Professor Rony Swennen is a world authority in banana science having researched bananas for more than 40 years. “Bananas are facing major challenges,” he says. “The world population is growing and banana yields need to increase. Banana plantations usually only contain one type of banana which makes them vulnerable, for example, to climate change or to pest and disease outbreaks – a massive 40% of the world’s bananas are Cavendish bananas, which are genetically similar.”
Yet there are more than 1,500 varieties of edible and wild species of banana in the Bioversity International Musa Germplasm Collection here at KU Leuven, curated by Ines van den houwe, Bioversity International. “The collection is the richest source of banana diversity in the world, with the potential to contribute to more resilient banana production systems. This new agreement helps secure the future of banana diversity,” she explains.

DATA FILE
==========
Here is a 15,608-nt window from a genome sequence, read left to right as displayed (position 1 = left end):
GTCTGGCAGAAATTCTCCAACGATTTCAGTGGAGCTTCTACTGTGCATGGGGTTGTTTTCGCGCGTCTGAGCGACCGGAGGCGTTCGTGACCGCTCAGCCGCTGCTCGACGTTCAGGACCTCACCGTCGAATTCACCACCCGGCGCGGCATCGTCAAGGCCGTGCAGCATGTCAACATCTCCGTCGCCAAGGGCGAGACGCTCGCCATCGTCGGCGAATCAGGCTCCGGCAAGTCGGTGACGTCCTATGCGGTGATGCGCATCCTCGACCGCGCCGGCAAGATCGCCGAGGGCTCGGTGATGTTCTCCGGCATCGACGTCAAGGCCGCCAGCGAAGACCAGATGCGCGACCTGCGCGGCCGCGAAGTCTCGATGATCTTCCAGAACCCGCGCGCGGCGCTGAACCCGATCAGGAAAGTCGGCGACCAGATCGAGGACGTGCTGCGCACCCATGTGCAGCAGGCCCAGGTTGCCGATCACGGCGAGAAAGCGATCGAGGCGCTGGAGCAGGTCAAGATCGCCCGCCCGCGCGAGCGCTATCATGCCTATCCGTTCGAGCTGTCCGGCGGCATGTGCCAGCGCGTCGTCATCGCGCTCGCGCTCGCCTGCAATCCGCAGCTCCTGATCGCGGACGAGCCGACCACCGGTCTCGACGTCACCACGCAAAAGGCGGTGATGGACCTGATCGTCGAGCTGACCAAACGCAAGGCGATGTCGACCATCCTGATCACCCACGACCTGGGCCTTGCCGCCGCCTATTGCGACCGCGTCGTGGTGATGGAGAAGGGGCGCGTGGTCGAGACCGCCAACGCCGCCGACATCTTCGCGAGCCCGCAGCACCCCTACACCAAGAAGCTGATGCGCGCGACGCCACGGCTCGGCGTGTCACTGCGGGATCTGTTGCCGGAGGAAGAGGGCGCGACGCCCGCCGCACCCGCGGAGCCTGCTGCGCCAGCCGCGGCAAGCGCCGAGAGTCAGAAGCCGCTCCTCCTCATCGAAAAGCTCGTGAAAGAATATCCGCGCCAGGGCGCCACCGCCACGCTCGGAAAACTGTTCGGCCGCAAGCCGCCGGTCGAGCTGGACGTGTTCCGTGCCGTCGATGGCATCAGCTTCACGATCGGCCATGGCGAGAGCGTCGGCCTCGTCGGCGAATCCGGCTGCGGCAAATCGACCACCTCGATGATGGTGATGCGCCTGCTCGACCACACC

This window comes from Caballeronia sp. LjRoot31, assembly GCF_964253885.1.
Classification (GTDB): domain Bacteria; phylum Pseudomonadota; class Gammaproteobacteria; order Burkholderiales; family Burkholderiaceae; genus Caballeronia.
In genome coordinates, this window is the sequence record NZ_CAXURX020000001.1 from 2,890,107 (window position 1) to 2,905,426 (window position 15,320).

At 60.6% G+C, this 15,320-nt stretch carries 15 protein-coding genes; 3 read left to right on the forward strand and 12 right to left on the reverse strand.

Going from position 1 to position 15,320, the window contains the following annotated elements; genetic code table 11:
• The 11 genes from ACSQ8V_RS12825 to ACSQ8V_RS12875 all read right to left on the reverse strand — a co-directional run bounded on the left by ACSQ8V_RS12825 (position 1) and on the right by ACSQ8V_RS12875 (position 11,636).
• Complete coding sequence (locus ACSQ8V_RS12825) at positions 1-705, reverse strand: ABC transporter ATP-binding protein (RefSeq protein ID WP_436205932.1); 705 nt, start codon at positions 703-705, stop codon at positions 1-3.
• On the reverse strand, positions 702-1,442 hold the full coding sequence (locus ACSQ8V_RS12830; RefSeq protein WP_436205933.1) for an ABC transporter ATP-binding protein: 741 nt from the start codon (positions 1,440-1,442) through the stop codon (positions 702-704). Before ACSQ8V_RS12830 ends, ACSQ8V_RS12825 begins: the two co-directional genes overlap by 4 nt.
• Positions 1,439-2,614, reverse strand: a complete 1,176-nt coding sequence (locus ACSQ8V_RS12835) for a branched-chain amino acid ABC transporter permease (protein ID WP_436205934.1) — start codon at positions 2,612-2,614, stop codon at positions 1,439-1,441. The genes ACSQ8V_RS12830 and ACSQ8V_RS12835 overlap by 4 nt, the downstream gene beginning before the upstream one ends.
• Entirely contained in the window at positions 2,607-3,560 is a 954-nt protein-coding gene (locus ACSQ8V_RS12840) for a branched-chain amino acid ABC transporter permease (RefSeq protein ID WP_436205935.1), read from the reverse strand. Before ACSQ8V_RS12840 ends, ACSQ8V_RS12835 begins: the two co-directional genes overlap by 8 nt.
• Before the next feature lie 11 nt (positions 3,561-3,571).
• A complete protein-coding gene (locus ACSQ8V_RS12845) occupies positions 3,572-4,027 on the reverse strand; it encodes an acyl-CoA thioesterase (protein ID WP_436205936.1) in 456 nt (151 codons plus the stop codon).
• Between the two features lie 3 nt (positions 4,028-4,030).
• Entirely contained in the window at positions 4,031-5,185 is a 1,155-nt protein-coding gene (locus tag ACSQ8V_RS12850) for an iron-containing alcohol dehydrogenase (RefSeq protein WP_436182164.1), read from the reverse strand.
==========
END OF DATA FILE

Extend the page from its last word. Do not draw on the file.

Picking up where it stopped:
Dessert bananas and plantains, and other cooking bananas, are an important source of nutrition and income around the world. Bananas are produced in 135 countries and territories across the tropics and subtropics. The majority producers are farmers who grow the crop for either home consumption or for local markets (less than 15% of the global production of more than 144 million tonnes is exported). An estimated 30 million people subsist on bananas and related species as the principal source of dietary carbohydrate.